What is faith?

  • (noun): Loyalty or allegiance to a cause or a person.
    Example: "Keep the faith"; "they broke faith with their investors"
    See also — Additional definitions below

Faith

Depending on the religion, faith is belief in a god or gods or in the doctrines or teachings of the religion. Informal usage of faith can be quite broad, including trust or belief without proof, and "faith" is often used as a substitute for "hope", "trust" or "belief". Some critics of faith have argued that faith is opposed to reason. In contrast, some advocates of faith argue that the proper domain of faith concerns questions which cannot be settled by evidence. This is exemplified by attitudes about the future, which (by definition) has not yet occurred.

Read more about Faith.

Some articles on faith:

Faith, Hope And Charity - Subsequent Meanings
... The three Gloster Gladiator fighters Faith, Hope and Charity defended Malta against the Italian Air Force during the early part of the siege of Malta in World War II ... Faith, Hope and Charity are also the name of some Christmas decorations used in Finland (especially near the town of Jakobstad) ... Edmund Spenser references Faith, Hope and Charity in Book I of his epic poem The Faerie Queene through the characters of Fidelia, Speranza and Charissa ...
Ralph Erskine (preacher) - Quotes
... "Faith, without trouble or fighting, is a suspicious faith for true faith is a fighting, wrestling faith." - Ralph Erskine, 1733 ...
Religious Belief - Approaches To The Beliefs of Others - Exclusivism
... or as corruptions or counterfeits of the true faith ... the founder or leaders, and consider it a matter of faith that the religion has a monopoly on truth ... innovation characterized specifically by its explicit rejection of earlier polytheistic faiths ...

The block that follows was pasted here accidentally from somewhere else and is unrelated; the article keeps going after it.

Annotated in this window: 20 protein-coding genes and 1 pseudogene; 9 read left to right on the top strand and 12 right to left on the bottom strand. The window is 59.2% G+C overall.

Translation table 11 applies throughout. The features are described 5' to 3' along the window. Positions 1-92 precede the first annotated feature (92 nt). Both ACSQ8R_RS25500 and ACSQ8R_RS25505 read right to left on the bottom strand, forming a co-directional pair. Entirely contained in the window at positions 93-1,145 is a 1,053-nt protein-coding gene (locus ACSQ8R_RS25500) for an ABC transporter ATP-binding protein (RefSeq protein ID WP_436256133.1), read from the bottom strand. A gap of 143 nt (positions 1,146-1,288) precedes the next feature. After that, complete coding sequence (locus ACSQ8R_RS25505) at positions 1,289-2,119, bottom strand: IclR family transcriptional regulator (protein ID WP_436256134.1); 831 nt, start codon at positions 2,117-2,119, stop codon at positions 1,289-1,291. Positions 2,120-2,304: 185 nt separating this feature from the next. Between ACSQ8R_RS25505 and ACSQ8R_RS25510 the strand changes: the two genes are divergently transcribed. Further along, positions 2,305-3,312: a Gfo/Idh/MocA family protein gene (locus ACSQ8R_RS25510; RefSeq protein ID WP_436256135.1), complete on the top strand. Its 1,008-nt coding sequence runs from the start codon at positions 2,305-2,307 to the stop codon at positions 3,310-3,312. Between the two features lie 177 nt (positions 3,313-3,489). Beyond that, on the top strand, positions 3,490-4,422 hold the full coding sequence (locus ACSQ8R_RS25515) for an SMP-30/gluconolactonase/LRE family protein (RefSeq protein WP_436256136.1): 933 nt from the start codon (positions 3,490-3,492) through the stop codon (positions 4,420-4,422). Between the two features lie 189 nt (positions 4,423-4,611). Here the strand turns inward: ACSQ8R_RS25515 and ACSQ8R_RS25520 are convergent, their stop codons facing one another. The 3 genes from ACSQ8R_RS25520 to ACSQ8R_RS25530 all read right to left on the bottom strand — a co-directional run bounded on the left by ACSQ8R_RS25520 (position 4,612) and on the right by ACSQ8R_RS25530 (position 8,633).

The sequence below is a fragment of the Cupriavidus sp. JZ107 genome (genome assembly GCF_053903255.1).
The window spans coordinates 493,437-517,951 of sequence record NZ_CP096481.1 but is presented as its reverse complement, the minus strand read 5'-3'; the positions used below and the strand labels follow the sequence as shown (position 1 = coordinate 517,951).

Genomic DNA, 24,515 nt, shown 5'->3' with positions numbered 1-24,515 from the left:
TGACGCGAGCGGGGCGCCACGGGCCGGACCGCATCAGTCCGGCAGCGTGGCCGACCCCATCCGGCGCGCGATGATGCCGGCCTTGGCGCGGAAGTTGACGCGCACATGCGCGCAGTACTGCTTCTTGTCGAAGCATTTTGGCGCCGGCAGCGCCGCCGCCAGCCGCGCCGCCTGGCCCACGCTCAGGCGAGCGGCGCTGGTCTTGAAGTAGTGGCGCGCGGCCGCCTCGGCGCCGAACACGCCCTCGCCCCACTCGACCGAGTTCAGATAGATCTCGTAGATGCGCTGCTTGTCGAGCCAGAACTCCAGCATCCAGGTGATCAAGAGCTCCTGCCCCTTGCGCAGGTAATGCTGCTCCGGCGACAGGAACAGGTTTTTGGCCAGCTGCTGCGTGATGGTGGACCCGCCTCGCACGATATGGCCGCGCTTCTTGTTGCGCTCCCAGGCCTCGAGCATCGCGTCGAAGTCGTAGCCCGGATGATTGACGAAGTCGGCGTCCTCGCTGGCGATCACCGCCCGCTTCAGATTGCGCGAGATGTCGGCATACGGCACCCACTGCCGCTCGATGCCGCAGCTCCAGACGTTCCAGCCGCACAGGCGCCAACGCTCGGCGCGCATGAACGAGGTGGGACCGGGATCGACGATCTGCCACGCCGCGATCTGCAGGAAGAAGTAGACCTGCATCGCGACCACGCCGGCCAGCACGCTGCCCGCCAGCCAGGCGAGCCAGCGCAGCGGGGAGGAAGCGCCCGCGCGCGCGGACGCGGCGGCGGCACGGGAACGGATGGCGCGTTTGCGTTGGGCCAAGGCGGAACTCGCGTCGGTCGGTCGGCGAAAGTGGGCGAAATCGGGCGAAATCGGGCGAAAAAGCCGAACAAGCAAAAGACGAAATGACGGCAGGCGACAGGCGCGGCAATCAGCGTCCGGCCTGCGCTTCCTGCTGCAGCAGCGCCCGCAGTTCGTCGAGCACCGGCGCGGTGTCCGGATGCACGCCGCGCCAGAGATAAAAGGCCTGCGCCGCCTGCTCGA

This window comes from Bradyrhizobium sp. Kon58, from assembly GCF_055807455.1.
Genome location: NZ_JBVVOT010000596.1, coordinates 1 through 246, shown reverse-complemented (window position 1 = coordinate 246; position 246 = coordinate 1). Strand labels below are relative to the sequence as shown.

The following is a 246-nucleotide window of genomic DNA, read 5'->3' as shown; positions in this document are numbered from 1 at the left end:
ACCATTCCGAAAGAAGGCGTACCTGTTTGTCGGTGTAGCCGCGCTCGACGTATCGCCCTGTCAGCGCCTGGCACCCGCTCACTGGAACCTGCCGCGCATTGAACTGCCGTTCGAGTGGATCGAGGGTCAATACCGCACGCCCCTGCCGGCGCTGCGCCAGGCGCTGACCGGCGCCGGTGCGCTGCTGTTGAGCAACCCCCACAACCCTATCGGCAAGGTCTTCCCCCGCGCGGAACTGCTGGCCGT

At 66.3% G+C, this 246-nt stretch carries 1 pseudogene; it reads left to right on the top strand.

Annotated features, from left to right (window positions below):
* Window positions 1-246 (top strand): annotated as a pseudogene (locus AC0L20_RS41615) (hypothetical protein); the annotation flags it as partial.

Faith (disambiguation)
... Faith is the belief in the truths of religion belief in the authenticity of divine revelation ... Faith may also refer to trust (social sciences) in a person or entity Good faith, bona fides, the mental and moral state of honesty Bad faith, a legal ...
Religious Belief - Approaches To The Beliefs of Others - Inclusivism
... with inclusivist beliefs recognize some truth in all faith systems, highlighting agreements and minimizing differences ... The Bahá'í Faith considers it doctrine that there is truth in all faith systems ...

More definitions of "faith":

  • (noun): A strong belief in a supernatural power or powers that control human destiny.
    Example: "He lost his faith but not his morality"
    Synonyms: religion, religious belief
  • (noun): Institution to express belief in a divine power.
    Example: "A member of his own faith contradicted him"
    Synonyms: religion
  • (noun): Complete confidence in a person or plan etc.
    Example: "He cherished the faith of a good woman"
    Synonyms: trust

Famous quotes containing the word faith:

    The only coöperation which is commonly possible is exceedingly partial and superficial; and what little true coöperation there is, is as if it were not, being a harmony inaudible to men. If a man has faith, he will coöperate with equal faith everywhere; if he has not faith, he will continue to live like the rest of the world, whatever company he is joined to.
    Henry David Thoreau (1817–1862)

    Why does philosophy use concepts and why does faith use symbols if both try to express the same ultimate? The answer, of course, is that the relation to the ultimate is not the same in each case. The philosophical relation is in principle a detached description of the basic structure in which the ultimate manifests itself. The relation of faith is in principle an involved expression of concern about the meaning of the ultimate for the faithful.
    Paul Tillich (1886–1965)

    Mead had studied for the ministry, but had lost his faith and took great delight in blasphemy. Capt. Charles H. Frady, pioneer missionary, held a meeting here and brought Mead back into the fold. He then became so devout that, one Sunday, when he happened upon a swimming party, he shot at the people in the river, and threatened to kill anyone he again caught desecrating the Sabbath.
    —For the State of Nebraska, U.S. public relief program (1935-1943)